Model to reach Maximum Sexual Climax

Model to reach Maximum Sexual Climax

In a first, a team of mathematicians have come up with a model that can map the best way for human males to reach sexual climax. They found that getting too excited early on could actually prevent men from reaching climax.

However, they also show a way around to solve this problem.


The researchers from the University of Sussex, UK, combine decades of data on both physiological and psychological arousal to come to the conclusion. In the study, they said that they found the ideal conditions required to achieve orgasm.

Noting that they developed the first successful mathematical model of sexual performance, lead researcher mathematician Konstantin Blyuss said that the results covered the physiological and psychological aspects required to reach climax. “They reinforce, and mathematically prove, existing studies into the psychology of sex,” the mathematician said.


The researchers are not guaranteeing an orgasm for everyone every time. However, they just hope to skew the odds a little more in one’s favour based on data. The researchers said that the results showed that if a man becomes psychologically overly excited, either due to their initial level of psychological turn-on before, or during sex, this could be detrimental to their chances of achieving orgasm.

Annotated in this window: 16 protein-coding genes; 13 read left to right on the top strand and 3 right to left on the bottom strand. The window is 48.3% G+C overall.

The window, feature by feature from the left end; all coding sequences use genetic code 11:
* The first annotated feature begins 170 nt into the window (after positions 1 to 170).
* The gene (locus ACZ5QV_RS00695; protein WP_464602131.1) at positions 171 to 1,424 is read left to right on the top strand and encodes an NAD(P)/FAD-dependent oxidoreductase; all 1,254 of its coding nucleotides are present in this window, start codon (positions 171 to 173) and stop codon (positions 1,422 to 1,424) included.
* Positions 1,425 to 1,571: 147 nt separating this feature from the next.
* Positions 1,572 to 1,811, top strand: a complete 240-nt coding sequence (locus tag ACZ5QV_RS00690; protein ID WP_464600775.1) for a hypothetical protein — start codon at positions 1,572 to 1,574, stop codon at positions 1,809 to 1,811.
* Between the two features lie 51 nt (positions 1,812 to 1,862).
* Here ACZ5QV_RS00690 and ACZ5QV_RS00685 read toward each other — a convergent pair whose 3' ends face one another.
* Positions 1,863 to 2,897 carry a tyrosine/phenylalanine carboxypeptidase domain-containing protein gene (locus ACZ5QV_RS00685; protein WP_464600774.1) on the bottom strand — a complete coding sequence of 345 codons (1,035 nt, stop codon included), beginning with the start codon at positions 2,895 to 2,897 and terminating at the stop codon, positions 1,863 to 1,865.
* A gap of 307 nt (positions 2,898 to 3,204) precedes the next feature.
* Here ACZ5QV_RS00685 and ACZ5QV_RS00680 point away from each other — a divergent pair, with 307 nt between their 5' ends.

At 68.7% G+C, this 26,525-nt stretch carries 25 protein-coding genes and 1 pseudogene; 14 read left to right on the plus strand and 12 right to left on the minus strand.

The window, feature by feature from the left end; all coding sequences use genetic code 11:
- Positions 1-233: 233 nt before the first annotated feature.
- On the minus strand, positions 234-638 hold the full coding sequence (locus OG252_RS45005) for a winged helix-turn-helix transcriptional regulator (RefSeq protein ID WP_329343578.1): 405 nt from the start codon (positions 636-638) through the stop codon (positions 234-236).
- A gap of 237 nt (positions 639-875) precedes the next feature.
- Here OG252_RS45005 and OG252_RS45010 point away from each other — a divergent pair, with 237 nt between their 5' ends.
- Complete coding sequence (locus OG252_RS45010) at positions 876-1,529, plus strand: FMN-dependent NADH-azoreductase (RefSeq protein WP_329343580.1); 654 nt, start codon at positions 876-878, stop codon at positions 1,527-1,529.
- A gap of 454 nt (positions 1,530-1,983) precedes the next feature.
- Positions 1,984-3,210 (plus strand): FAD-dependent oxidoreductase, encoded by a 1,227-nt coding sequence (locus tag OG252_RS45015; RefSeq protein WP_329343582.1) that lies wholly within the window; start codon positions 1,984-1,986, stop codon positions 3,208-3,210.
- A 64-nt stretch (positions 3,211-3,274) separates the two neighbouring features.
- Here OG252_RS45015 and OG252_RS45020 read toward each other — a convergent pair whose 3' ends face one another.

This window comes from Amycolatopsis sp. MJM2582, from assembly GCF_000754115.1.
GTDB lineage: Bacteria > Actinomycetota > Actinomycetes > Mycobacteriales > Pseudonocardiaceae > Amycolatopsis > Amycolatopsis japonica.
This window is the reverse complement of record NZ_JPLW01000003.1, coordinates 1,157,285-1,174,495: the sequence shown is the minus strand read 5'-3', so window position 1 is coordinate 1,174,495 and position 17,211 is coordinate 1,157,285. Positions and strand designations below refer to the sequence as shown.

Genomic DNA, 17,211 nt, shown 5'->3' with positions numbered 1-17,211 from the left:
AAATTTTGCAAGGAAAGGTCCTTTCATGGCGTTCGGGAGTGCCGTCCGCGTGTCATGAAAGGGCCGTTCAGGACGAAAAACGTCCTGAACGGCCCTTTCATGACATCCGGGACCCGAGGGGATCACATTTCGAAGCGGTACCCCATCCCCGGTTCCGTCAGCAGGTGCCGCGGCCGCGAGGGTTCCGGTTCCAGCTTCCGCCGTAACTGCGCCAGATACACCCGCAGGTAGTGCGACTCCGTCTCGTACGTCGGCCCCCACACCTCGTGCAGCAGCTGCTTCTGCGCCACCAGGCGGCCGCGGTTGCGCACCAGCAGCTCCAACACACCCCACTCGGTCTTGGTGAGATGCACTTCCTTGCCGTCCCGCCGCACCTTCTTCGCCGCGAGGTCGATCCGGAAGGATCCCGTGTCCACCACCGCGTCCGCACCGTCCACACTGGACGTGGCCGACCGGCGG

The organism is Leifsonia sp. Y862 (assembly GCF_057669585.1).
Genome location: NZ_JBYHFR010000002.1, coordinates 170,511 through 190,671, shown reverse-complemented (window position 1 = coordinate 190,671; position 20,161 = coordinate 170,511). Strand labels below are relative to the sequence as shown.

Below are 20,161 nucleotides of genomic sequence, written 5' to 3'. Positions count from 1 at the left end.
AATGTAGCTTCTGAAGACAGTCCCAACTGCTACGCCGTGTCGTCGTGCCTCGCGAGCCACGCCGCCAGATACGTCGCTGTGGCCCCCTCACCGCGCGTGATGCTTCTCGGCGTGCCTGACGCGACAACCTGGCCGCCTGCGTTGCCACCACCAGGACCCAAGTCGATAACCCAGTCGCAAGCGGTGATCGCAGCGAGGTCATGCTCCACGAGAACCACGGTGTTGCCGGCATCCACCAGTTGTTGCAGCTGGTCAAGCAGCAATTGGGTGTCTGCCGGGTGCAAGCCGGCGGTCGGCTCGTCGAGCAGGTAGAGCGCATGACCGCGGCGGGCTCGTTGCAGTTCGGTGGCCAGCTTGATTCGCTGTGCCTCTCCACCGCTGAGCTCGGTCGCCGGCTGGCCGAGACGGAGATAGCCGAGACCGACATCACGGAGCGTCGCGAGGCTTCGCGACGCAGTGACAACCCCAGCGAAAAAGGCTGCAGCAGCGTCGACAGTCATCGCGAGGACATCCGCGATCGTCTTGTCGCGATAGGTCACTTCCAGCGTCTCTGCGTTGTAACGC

They explain that when someone is overly excited they are too focused on their sexual performance or achieving an orgasm.

The researchers also believe that the findings shed light on a socially taboo subject of sexual dysfunction. The researchers developed the equations by analyzing data around the four stages of the male arousal cycle: excitation, plateau, orgasm, and resolution.

One of the main studies they looked at was the iconic 1966 study behind the Masters-Johnson theory of sexual response cycle, which included data from 10,000 sexual acts performed in the lab between 382 women and 312 men. The team then compared their results with research from the Netherlands that dates back to 2006. In these studies, researchers put consenting participants in fMRI machines and monitored their neurological changes as they performed sexual acts and reached climax.


“The results showed that right before orgasm, many areas of the brain become deactivated. These include the amygdala (responsible for processing emotions and threatening stimuli) frontal cortical regions (controls judgement and decision-making) and orbitofrontal cortex (integrates sensory input and takes part in decision making for emotional and reward-related behaviour). As such, they said that orgasm is associated with letting go – it is a mental release as much as a physical one.

The model also took into account research on phenomena such as spontaneous arousal during the day, the responses of males with spinal cord injuries, and ‘wet dreams’.


The researchers came up with two different mathematical equations. One dealt with psychological factors involved. the other dealt with the physiological side of things. Every single person’s sexual activity involves such different stimuli, the team had to use what is known as ‘stochasticity’. It is the phenomena of randomness that can be statistically analyzed.

The research has been published in Chaos: An Interdisciplinary Journal of Nonlinear Science.


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